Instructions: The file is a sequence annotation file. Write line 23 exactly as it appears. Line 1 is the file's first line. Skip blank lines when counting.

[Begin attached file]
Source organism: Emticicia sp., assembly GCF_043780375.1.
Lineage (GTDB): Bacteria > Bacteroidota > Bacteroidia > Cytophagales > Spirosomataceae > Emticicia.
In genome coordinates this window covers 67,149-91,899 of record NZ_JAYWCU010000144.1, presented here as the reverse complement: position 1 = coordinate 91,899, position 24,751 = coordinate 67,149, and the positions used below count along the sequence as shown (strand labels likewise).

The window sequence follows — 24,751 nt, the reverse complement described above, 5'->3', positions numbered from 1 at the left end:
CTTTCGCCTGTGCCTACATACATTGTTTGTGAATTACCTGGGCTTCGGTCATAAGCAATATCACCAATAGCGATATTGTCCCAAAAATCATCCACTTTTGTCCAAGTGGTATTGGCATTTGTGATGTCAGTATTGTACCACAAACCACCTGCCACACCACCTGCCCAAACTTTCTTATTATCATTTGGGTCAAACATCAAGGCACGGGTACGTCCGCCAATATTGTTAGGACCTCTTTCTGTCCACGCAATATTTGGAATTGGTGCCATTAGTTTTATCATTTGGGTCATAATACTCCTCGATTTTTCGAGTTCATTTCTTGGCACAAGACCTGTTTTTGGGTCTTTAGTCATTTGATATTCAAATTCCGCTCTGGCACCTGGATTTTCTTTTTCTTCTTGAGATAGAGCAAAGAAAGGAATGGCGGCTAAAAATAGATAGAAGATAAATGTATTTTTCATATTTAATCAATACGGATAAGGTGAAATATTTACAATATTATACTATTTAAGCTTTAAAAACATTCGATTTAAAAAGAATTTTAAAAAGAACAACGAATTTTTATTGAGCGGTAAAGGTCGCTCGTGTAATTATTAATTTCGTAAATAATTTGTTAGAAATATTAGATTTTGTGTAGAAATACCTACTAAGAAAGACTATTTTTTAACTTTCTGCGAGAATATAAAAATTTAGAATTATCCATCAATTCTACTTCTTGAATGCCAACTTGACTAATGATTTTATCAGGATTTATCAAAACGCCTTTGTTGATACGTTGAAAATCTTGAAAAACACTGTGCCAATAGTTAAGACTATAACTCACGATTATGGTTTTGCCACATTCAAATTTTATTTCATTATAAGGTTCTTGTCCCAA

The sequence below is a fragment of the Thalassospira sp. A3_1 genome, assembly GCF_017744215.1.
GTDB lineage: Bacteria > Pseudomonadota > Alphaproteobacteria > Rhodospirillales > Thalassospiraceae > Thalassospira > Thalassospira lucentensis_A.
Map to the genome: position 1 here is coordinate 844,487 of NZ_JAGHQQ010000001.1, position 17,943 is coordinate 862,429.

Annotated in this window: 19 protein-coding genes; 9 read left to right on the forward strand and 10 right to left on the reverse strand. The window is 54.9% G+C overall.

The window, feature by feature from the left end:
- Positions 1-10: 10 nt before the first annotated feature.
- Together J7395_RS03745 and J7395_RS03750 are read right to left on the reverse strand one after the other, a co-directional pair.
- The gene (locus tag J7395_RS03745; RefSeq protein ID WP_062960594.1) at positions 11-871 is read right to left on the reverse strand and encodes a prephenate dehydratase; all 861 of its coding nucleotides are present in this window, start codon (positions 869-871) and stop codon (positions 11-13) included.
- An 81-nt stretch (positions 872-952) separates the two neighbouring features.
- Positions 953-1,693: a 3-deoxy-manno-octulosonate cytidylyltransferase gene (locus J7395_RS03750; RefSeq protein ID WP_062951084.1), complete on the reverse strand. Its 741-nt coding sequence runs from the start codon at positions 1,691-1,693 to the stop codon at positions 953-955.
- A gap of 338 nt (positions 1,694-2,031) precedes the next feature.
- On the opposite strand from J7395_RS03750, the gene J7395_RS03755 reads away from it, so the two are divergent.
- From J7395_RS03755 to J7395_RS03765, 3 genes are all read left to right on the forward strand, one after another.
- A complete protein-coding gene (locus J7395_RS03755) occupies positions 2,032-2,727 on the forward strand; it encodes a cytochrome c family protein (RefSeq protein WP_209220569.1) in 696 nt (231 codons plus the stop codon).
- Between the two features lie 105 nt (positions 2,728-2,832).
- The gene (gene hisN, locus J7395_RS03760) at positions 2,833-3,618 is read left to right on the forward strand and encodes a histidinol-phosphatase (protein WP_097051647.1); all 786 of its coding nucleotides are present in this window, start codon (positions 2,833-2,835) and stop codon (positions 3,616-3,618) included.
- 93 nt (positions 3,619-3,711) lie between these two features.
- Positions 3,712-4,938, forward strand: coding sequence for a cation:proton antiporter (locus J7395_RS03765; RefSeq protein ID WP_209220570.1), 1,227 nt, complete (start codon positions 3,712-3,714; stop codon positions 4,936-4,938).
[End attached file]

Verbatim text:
- Positions 3,712-4,938, forward strand: coding sequence for a cation:proton antiporter (locus J7395_RS03765; RefSeq protein ID WP_209220570.1), 1,227 nt, complete (start codon positions 3,712-3,714; stop codon positions 4,936-4,938).